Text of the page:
Naturally satisfied by beginning their Rugby World Cup campaign on a bright note, the All Blacks are also well aware improvement is needed to fulfil their quest for three straight Webb Ellis Cups in Japan.
Springboks coach Rassie Erasmus quickly noted the All Blacks will face different, potentially tougher, challenges from the northern hemisphere style of opposition later in the tournament.
Regardless of their remaining softer pool matches, this is just one reason the group phase will be used to refine and expand elements of the All Blacks game.
The set piece
The All Blacks pride themselves on set piece strength. While the northern nations like to think they dominate this area, very few teams regularly get the better of the All Blacks here.
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The Springboks, though, succeeded in exerting huge pressure on the All Blacks’ scrum and lineout. This forms a key part of the Boks game, and the All Blacks will be aware there is room for improvement.
Prop Joe Moody was probably fortunate not to be penalised as his elbow hit the deck during a couple of scrums. The All Blacks also lost two of their nine lineouts for a 78 per cent success rate (the Boks had 9/9).
As the tournament progresses, particularly come the knockout stages, the All Blacks will look to employ their set piece as a strike weapon.
With the lineout and scrum concentrating forward packs to one area, space is there to exploit. But for these first-phase moves to come off, the platform must first be delivered.
He may be one of the more controversial referees at this @rugbyworldcup, but could the stubbornness of Romain Poite to make on-field calls as he sees them save @WorldRugby from itself? #RWC2019 https://t.co/BDq5egRS8x
— RugbyPass (@RugbyPass) September 27, 2019
The six-minute attacking blitz that blew away the Boks made the rugby world rock forward in their seats but the All Blacks could, in fact, have put many more points on the Boks.
On one occasion in the second half, Beauden Barrett loomed up on the outside with acres of room in front of him, only for a poor pass to stop the sweeping movement. Had Barrett received the ball, the All Blacks seemed set to score with an unmarked man outside him.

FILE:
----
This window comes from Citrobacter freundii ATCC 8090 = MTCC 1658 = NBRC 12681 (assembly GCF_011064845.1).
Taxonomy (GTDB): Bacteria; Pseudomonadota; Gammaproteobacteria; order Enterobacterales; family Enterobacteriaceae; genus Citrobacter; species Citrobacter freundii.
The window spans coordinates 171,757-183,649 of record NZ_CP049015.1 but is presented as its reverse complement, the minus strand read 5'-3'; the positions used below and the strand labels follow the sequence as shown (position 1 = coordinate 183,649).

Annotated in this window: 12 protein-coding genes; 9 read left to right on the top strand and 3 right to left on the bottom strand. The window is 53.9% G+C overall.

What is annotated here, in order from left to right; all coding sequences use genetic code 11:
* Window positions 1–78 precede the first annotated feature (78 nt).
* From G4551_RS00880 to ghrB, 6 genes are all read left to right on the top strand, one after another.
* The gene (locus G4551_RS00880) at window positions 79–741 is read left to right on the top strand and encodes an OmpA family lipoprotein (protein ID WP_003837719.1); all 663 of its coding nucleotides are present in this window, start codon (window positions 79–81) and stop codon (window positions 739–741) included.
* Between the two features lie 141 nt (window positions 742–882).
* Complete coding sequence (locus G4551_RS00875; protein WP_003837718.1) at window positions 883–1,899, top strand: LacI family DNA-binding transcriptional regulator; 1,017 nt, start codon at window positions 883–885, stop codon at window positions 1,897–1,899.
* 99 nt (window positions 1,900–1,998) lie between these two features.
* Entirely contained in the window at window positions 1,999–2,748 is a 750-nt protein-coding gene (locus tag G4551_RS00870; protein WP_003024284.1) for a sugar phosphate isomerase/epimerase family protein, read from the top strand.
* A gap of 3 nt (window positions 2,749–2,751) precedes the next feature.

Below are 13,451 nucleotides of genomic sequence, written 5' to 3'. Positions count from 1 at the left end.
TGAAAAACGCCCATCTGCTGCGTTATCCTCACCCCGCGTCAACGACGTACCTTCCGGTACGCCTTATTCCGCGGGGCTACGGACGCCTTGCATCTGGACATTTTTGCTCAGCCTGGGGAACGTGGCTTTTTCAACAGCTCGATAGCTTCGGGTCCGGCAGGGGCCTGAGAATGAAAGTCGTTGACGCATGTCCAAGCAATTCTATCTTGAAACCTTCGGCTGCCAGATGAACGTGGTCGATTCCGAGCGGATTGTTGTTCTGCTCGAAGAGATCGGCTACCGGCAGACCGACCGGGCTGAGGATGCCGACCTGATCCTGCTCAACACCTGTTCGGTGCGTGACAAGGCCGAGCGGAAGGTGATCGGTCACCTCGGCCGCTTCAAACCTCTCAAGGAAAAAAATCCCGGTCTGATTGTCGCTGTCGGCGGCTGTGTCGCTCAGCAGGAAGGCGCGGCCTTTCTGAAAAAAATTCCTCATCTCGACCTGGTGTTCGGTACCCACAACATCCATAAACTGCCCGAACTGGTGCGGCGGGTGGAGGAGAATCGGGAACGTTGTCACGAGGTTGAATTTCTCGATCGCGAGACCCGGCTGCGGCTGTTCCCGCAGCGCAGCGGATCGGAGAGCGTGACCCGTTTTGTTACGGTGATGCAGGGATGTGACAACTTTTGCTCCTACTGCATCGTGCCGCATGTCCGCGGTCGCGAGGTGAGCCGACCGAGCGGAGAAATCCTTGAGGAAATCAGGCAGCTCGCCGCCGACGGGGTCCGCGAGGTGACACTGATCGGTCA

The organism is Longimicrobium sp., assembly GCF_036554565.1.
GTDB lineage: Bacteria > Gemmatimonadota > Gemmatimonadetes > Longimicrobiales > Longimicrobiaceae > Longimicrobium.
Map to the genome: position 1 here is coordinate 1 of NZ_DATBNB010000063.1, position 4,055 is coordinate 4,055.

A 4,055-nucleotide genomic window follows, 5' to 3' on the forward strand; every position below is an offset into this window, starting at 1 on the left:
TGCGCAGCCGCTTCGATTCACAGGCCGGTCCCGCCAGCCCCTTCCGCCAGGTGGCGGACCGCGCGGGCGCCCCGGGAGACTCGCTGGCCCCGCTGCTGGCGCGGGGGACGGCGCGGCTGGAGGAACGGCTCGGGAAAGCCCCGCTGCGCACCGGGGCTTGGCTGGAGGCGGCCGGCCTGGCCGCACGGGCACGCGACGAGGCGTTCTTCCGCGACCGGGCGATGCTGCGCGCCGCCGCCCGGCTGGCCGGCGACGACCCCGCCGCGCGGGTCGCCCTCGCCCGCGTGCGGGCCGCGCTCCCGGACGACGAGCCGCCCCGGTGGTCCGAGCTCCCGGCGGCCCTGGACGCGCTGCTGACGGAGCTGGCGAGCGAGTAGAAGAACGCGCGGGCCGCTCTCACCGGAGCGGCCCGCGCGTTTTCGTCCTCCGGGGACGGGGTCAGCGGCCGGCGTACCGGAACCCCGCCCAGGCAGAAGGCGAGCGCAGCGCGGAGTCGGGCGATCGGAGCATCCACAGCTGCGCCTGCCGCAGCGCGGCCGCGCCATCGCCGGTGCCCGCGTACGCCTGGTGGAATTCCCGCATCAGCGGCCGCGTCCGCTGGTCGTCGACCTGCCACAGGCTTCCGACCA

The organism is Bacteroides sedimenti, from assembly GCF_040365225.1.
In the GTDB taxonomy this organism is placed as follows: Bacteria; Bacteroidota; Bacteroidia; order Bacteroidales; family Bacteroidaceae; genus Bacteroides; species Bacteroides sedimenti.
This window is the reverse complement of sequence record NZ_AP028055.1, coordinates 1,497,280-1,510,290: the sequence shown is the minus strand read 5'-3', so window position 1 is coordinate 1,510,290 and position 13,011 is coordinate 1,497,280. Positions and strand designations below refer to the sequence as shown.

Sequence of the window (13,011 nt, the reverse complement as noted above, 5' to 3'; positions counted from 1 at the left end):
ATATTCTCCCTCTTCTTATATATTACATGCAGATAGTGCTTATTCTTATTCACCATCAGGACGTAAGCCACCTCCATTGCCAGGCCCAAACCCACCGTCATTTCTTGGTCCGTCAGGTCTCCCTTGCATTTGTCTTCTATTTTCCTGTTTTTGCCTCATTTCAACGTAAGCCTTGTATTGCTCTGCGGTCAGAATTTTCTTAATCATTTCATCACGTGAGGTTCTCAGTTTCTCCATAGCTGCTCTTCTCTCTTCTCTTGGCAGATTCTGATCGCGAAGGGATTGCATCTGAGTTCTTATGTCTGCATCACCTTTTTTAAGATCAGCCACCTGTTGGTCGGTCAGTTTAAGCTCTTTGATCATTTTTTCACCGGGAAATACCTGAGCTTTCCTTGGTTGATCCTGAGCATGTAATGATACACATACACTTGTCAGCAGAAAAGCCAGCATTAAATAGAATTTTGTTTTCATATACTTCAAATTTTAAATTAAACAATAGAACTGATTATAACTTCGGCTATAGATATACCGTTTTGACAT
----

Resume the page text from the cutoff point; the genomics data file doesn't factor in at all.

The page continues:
In another instance, the All Blacks audaciously ran the ball from their own in-goal and Scott Barrett had his pass intercepted. If that pass sticks, the All Blacks are off to the races.
In these tight, tense games the All Blacks strive to nail every chance they create.
They may well have reversed the result in Dublin last year had they executed better – think the rare Kieran Read chargedown error. Against nations such as Ireland, one of the best defensive teams at this tournament, similar moments could prove defining.
“We were put under a lot of pressure at crucial times where if we nailed them we could have hurt the Boks a lot more,” Barrett acknowledged.
“Basically it comes down to our skill execution under pressure which we’re going to get throughout the tournament particularly when there’s a greasy ball when you get the high line-speed teams and the pressure comes on in terms of knockout footy. There’s a lot to learn but a lot of it comes down to our skill execution under pressure.”
An ongoing area of concern for the All Blacks.
Wallabies halfback Nic White had a field day around the fringes in the record Perth defeat.
The All Blacks swiftly rectified this issue the following week at Eden Park but they will be disappointed by the ease with which Pieter-Steph du Toit strolled through untouched to score in Yokohama.
On this occasion, the All Blacks had no pillar defender on the left-hand side of the ruck.
Boks halfback Faf de Klerk appeared keen to shift the ball after a strong carry from Eben Etzebeth but du Toit spotted the space, picked it from de Klerk’s hands at the base of the ruck and loped all of 10 metres to score under the sticks.
Tries must be much more difficult to come by so expect the All Blacks to remind their forwards of the importance of regaining their feet quickly to plug these gaps.
— RugbyPass (@RugbyPass) September 26, 2019
It may have been a case of opening night nerves or emotions spilling over from the impassioned haka but the All Blacks will certainly target better starts.
Both from the opening kickoff, and after halftime, the Boks enjoyed long periods of dominance.
Not until Read gathered his troops for a calming chat did the All Blacks stop throwing wild offloads at the start of the match and they were, perhaps, guilty of not bringing the same intensity to open the second half after breaking out to lead 17-3.
Dual playmaker combo
More of a positive than anything else. Five tests into their starting combination, Richie Mo’unga and Beauden Barrett’s understanding can only improve.
They weren’t perfect by any stretch against the Boks but the signs are there that, gradually, their dual playmaker combination will come together.
Barrett’s 17 carries against the Boks – seven more than the next most in George Bridge – is exactly what the All Blacks are trying to achieve.
The more touches from Barrett in space, the better.
Mo’unga’s cross-field kicks to pick out Sevu Reece also sparked the opening try but the task of getting around rush defences will not get any easier particularly when the All Blacks confront the northern hemisphere versions of ingrained linespeed.
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